With the puck set to drop on the Stanley Cup playoffs and the city once again swept up in hockey fever, Vancouver police are warning the public about a pair of scams that duped several Canucks fans last year.
The police department held a news conference Tuesday to urge fans not to purchase tickets from strangers over the Internet. The force also released details about a scam in which people posed as downtown parking lot attendants and collected money from unsuspecting drivers.
The Canucks begin their latest quest for their first Stanley Cup in franchise history Wednesday night. The home date with the Los Angeles Kings will mark Vancouver's first playoff game since last June's riot. No massive street parties are planned this time around and Vancouver police say they "will not be showing any leniency" when it comes to mischief and public drinking.
Constable Lindsey Houghton, the department's spokesman, said the force gets complaints every year during the playoffs from people who've been defrauded while trying to purchase tickets online. He said most of the fraud suspects live in another country, such as the U.S. or Britain, and buyers are commonly asked to use Western Union to transfer the money.
"Fraud victims believe they are being diligent by using the Internet to research the name and address of the person they are sending the cash, believing they can send the police to the exact same address if the deal goes sour," Constable Houghton told reporters.
"The problem is that fraud suspects are savvy to this and will give a false name and address they find on the Internet."
Constable Houghton said as long as the fraudster has the wire transfer number, he or she is still able to pick up the cash.
He said tickets should only be purchased from a legitimate resale business. Police will only be able to recover money if the buyer used a credit card through that legitimate business.
Constable Houghton could not say exactly how many Canucks fans fell victim to online scams during the team's run to Game 7 of the Stanley Cup final last year.
The police force's message of caution was echoed by the Better Business Bureau, which advised the public to look for firms that provide buyer protection, including money-back guarantees. The bureau also said fans should contact them to check on a ticket broker's credibility, use brokers with a storefront address, and ask to see a receipt so the tickets can be verified as authentic.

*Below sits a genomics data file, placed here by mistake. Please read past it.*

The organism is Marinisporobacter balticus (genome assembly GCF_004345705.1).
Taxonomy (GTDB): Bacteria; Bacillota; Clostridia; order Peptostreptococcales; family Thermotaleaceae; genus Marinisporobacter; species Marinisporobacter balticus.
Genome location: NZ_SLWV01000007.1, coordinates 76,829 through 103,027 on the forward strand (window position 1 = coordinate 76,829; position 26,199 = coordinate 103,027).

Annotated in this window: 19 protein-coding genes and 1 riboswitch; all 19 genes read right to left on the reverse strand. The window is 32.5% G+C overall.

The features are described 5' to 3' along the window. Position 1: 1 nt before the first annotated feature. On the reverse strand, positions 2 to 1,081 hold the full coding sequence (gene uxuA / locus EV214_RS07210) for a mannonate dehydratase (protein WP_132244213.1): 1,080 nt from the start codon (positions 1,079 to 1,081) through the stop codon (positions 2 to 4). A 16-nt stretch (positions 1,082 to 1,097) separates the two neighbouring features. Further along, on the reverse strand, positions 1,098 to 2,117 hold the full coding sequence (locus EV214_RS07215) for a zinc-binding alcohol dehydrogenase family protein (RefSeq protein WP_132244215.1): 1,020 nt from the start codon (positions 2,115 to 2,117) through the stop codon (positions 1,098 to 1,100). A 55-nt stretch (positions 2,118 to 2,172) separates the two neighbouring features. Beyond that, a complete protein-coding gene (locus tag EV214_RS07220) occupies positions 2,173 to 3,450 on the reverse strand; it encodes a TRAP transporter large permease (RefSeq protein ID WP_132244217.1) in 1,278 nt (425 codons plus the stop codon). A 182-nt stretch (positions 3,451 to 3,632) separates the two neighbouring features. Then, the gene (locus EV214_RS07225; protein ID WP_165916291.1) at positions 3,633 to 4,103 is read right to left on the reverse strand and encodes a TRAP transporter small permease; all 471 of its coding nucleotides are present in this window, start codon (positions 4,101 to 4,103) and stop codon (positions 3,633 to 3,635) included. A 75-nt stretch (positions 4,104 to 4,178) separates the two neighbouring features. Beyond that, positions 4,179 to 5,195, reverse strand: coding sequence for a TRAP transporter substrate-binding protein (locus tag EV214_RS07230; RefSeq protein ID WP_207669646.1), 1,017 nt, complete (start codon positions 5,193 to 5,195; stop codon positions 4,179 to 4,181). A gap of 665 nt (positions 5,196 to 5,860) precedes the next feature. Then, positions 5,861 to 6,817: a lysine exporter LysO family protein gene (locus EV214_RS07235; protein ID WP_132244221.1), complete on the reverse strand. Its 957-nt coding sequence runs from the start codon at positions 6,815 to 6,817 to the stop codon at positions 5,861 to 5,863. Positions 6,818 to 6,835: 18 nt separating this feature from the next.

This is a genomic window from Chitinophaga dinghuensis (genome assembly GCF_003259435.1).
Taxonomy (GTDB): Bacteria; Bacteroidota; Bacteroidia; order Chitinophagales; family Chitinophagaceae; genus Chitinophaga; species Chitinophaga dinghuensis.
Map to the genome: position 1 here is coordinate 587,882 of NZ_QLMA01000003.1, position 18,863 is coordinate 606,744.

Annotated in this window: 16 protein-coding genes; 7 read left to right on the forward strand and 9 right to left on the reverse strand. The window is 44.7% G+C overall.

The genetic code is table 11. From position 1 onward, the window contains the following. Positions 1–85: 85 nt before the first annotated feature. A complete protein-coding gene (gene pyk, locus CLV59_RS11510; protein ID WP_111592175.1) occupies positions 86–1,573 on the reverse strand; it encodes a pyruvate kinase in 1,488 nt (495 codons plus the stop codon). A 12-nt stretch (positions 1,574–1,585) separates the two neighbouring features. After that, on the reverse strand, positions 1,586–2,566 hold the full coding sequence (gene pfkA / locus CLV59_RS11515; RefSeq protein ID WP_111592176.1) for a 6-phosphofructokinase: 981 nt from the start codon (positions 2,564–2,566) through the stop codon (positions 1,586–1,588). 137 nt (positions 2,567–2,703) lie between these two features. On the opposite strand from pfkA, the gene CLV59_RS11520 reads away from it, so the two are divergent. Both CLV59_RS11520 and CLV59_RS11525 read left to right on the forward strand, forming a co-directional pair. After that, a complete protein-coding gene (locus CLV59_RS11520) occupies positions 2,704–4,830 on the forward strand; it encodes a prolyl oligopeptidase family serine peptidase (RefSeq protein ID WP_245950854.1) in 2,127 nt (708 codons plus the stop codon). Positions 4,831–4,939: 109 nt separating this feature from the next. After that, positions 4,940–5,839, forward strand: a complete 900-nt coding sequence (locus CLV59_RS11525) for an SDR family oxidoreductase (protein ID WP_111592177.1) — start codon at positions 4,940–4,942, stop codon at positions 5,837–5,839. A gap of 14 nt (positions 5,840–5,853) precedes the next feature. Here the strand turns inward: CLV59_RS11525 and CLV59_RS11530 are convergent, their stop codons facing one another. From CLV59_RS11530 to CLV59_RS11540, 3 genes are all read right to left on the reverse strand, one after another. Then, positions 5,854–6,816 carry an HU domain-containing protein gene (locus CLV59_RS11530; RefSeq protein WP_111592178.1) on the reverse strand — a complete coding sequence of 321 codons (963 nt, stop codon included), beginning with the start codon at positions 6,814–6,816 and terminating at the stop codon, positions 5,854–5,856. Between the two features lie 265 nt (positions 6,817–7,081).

In the parking lot scam, Constable Houghton said scammers went so far last year as to wear orange reflective vests at the entrance to the unmanned lots.
"They hold cash and parking tickets to look legitimate and tell people that they're attendants for the lot and are able to give you a ticket for cash," he said.
"In exchange for the cash, they will usually give an expired ticket or no ticket at all, and if questioned about it they'll reassure the driver that they're the attendant for the lot and not to worry about it. The trusting buyers later return to their vehicles to see they have been issued a parking ticket."
The City of Vancouver announced last month it would be decentralizing Stanley Cup playoff celebrations and sprinkling them across the city. The plan would only take effect if the team reaches the third round of the playoffs.
Those heading downtown Wednesday will have to find room at a bar or restaurant – there will be no outdoor televisions broadcasting the game.
Constable Houghton said police will have a visible presence.
"We certainly know that downtown Vancouver will be a destination for people despite there being no public celebration sites, nothing public going on," he said.
"The warning to people: If you are looking to come downtown to cause trouble, we will be there waiting for you and we will not be showing any leniency this year if you're looking to cause mischief."